Dental Infections


PERIAPICAL ABSCESS

Diagnosis

  1. Most common dental infection, also known as acute alveolar abscess
  2. Very painful because periodontal ligaments create closed space
  3. Localized infection may spread, manifested by cellulitis or edema in the contiguous spaces of the head and neck  fascial planes and deep spaces mediastinum
  4. Healthy individuals under normal circumstances

Therapeutics

See also Dental Pain

  1. Fluctuant periapical abscesses
INFECTION AFTER ROOT CANAL
  1. Pain following root canal
  2. Extreme pain from pus in space formed by periodontal ligament
  3. Extrusion of tooth from pus and gas
  4. Treatment open canal by dental professional
  5. Treat with oral Abx ( penicillin V or erythromycin or clindamycin)
ODONTOGENIC INFECTIONS
  1. Buccal Space
  2. Infraorbital Space
  3. Orbital Space
  4. Vestibular Space
  5. Subperiosteal Space
  6. Submandibular Space
  7. Sublingual Space
  8. Submental Space
  9. Ludwig's Angina
  10. Masticator Space
  11. Submasseteric Space
  12. Pterygomandibular Space
  13. Temporal Space
  14. Lateral Pharyngeal Space
  15. Retropharyngeal Space
RETROPHARYNGEAL SPACE INFECTIONS 

Diagnosis

  1. Located b/t deep cervical & prevertebral fascia
  2. More commonly seen in children
  3. Untreated can be fatal due to airway compromise or rapid spread to CNS
  4. Typically present with facial swelling
  5. Similar presentations in patients with subcutaneous cysts, abscesses, or sinusitis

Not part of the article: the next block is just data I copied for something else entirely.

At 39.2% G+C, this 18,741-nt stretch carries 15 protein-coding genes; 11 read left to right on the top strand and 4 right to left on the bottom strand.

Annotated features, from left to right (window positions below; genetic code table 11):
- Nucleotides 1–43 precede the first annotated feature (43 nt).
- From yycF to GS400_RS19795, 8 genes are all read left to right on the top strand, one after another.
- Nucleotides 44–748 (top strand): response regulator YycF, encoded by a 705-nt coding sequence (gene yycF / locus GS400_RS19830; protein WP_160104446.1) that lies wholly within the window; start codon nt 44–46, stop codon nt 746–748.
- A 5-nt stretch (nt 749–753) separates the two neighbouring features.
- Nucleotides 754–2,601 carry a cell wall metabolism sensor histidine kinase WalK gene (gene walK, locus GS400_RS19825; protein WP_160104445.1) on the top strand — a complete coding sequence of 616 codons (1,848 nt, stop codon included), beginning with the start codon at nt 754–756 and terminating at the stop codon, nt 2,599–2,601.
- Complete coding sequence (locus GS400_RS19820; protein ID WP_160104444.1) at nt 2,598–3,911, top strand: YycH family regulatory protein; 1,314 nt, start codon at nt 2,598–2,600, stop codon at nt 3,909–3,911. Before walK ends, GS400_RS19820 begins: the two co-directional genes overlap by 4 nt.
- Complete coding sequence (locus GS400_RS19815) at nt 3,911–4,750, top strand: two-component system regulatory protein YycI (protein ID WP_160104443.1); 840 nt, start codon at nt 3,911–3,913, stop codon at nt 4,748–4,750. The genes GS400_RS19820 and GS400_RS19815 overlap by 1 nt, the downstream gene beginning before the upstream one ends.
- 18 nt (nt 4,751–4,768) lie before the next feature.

6. CT scan very useful for delineation

MASTICATOR SPACE INFECTION

Diagnosis:

  1. One of the most common space infections
  2. Bordered by internal pterygoid muscle, masseter muscle, & superficial and deep temporal pouches
  3. Infections can extend both very high up or low into mandible  some erode into lower neck
  4. Characteristic sign of masticator space infection (and any disorder that irritates the internal pterygoid or masseter muscles)  trismus (inability to open mouth w/o pain)
  5. Trismus limits ability to examine pharynx & diagnose infections in retropharyngeal space
  6. CT scan useful to R/O retropharyngeal space infection
  7. Ludwig's angina

Treatment

  1. IV abx to cover oral flora, anaerobes i.e. clindamycin 600mg IV q6-8hr
  2. Urgent OMFs consult for drainage
  3. Tracheotomy may be necessary if airway compromised
  4. Patients will require hospitalization

 

IATROGENIC PERIODONTAL INFECTION

Diagnosis

  1. May be spread during extraction of an extremely impacted 3rd molar
  2. May spread into neck & mediastinum